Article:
Even though UFC featherweight Mark Hominick’s last fight took place in his home-base of Toronto the scenario playing out inside the Octagon was anything but familiar for the 29-year old Canadian. Not only was Hominick fighting for the first time since the death of his longtime friend/coach Shawn Tompkins, but he was knocked out by Chan Sung Jung in less than ten seconds despite not having been stopped by strikes in nearly a decade. After all, he’s the man who battled champion Jose Aldo for twenty-five minutes and never gave in despite a softball-sized hematoma on his head.

This weekend Hominick returns to competition with hopes of avoiding the same mistakes leading to his disappointing defeat this past December, taking on Eddie Yagin at UFC 145. “The Machine” recently spoke about his previous performance and how his mindset will differ this time around when the cage door closes.

“I went out there, fought out of character and paid the price. I had a lot to prove. I wanted to prove so much, and by doing that I fought out of character and he hit me with a good right hand. That’s the end of the story,” said Hominick on Sherdog Radio, making no excuses for his lackluster showing at UFC 140.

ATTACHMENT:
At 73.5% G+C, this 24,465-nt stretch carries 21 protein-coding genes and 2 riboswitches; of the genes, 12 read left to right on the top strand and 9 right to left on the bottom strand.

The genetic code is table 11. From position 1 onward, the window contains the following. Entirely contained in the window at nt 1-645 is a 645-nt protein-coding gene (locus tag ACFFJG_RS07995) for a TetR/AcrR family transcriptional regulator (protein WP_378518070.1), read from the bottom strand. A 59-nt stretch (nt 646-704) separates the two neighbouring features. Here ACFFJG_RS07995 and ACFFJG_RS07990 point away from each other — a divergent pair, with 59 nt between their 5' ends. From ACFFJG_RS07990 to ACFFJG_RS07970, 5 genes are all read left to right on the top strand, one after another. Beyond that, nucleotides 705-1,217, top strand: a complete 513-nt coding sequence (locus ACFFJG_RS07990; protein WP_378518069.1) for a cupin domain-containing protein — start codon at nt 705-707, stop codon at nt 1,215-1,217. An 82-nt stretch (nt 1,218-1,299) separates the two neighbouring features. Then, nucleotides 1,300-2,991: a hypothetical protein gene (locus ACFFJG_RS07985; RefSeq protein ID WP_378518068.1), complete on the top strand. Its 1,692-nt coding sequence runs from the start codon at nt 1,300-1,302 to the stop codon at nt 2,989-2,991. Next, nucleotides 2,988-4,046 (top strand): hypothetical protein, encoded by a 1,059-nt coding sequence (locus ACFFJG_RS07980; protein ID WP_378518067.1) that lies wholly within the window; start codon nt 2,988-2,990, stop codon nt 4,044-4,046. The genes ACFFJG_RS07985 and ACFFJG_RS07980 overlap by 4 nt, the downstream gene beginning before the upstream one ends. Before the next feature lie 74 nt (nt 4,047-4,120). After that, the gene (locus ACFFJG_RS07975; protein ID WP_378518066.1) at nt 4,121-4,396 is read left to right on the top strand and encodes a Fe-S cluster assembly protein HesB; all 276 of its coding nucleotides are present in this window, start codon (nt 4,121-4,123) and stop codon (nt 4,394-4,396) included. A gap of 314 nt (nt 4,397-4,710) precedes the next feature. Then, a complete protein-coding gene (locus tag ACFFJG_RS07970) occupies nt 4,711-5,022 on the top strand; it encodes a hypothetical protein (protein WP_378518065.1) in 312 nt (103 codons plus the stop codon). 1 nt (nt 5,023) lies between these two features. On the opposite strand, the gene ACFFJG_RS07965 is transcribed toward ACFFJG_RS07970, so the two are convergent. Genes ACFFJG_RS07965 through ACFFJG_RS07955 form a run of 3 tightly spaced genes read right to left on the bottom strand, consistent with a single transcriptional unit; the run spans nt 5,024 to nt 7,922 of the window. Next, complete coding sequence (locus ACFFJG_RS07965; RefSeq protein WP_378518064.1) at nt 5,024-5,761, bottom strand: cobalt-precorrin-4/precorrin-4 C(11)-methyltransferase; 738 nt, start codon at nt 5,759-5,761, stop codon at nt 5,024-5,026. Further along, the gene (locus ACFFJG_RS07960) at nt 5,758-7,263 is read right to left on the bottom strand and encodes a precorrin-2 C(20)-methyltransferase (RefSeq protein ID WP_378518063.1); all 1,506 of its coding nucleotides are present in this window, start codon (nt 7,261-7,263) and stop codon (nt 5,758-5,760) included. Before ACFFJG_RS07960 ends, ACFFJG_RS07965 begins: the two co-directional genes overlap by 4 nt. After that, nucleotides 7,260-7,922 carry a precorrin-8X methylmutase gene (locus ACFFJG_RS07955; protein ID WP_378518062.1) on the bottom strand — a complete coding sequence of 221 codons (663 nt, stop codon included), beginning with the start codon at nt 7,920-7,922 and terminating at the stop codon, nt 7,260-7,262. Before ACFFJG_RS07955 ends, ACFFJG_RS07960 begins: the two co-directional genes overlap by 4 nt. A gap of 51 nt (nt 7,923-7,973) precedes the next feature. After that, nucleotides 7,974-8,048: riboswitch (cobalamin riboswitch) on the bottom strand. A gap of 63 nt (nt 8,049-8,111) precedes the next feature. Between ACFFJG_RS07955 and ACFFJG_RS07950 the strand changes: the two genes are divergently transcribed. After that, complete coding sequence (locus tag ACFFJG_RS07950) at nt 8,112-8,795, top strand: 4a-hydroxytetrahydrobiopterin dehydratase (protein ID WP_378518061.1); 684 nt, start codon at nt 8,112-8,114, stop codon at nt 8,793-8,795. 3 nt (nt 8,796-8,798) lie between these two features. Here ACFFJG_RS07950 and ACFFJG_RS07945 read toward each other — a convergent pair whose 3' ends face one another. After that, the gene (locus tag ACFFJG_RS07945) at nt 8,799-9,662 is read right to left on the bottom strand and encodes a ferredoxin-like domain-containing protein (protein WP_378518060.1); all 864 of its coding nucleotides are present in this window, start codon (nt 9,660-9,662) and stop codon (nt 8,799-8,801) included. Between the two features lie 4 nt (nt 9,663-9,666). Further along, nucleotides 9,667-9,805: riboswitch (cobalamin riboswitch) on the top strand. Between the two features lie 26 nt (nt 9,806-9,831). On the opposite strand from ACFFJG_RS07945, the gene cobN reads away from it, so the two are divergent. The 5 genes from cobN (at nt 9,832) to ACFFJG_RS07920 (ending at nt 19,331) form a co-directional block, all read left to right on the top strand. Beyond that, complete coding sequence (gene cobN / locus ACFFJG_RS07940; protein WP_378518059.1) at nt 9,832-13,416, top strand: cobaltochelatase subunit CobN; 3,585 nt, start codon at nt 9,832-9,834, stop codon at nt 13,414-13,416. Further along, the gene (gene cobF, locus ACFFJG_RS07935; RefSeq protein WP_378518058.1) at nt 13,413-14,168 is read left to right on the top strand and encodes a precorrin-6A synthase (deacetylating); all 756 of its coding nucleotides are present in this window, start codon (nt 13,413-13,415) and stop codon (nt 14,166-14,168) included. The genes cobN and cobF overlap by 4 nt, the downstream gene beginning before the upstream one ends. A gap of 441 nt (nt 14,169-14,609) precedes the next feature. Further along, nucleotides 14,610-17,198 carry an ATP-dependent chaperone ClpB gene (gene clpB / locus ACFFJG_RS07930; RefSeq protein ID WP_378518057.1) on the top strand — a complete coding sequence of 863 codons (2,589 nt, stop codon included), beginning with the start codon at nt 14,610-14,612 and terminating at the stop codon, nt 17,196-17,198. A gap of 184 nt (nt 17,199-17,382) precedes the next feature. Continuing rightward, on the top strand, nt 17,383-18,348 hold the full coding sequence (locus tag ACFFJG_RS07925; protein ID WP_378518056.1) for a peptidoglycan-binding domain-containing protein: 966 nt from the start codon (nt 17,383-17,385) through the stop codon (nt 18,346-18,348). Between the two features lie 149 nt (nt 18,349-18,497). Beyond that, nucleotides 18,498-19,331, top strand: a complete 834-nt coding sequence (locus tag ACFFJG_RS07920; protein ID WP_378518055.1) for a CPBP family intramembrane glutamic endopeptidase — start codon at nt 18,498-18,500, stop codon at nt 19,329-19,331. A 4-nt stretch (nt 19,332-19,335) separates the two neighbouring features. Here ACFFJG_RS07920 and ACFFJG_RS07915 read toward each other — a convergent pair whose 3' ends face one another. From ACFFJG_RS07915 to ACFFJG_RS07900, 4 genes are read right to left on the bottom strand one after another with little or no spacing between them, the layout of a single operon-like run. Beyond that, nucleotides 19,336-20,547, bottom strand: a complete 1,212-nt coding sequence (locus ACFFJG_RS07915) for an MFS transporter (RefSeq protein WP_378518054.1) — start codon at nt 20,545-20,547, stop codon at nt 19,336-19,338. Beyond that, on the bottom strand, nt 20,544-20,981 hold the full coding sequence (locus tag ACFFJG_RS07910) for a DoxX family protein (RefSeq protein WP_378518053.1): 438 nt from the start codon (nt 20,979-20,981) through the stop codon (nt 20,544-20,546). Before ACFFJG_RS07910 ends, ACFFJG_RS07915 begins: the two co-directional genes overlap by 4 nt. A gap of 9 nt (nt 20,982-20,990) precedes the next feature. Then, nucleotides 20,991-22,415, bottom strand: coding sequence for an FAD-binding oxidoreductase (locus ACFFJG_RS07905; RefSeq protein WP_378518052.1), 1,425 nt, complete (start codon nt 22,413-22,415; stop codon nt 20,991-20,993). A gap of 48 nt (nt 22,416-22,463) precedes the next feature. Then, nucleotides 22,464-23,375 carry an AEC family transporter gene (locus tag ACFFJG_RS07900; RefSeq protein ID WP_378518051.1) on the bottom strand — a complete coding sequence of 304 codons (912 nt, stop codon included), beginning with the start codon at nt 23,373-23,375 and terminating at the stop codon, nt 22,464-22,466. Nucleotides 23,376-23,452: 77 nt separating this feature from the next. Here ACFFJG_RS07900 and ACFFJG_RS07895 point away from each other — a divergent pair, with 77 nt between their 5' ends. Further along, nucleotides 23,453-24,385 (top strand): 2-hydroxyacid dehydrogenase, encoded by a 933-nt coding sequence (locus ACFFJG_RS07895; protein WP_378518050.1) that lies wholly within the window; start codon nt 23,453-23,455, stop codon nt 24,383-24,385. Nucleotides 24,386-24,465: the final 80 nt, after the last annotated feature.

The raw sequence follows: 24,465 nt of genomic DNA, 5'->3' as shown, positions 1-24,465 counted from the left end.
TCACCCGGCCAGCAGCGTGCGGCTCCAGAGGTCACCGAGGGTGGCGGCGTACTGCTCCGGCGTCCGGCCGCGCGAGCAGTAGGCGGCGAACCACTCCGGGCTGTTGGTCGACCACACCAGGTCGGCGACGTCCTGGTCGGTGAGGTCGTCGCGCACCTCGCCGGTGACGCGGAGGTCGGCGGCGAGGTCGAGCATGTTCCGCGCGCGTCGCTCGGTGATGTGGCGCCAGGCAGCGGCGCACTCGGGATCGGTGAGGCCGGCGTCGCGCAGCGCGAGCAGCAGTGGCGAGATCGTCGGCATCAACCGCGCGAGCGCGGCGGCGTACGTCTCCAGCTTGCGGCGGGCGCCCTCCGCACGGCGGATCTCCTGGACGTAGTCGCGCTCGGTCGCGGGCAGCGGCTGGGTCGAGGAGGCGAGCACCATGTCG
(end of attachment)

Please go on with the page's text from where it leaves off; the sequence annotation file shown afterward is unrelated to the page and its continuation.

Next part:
Hominick also addressed the impact Tompkins’ passing had on his effort and whether or not things might have gone different with the widely-respected trainer in his corner.

“It motivated me throughout the camp, but again, I came out of character,” replied Hominick initially, refusing to play the “should’ve would’ve could’ve” game. “Maybe if Shawn was there, he would have slapped me straight, but it is what it is. It was a tough loss, but I didn’t sit and dwell on it too much. The way you get rid of that is you come out there and you win. That’s what I’m focused on doing.”

Emerging victorious is the only thing on Hominick’s mind this time around – not rankings, job security, contendership, or anything of the sort.

“I think in the UFC every fight’s a must-win. That’s how important the fights are and how much pressure the fighters have on them. But I’m so far removed from thinking, ‘Oh, this puts me here or there.’ I’m thinking about going out there and winning. That’s it,” explained Hominick while also adding the same approach helped carry him to the five-fight winning streak initially earning him the crack at Aldo’s championship.

Fans can catch Hominick-Yagin on the PPV portion of the UFC 145 card along with other bouts including Brendan Schaub-Ben Rothwell, Rory MacDonald-Che Mills, and of course headliner Jon Jones-Rashad Evans.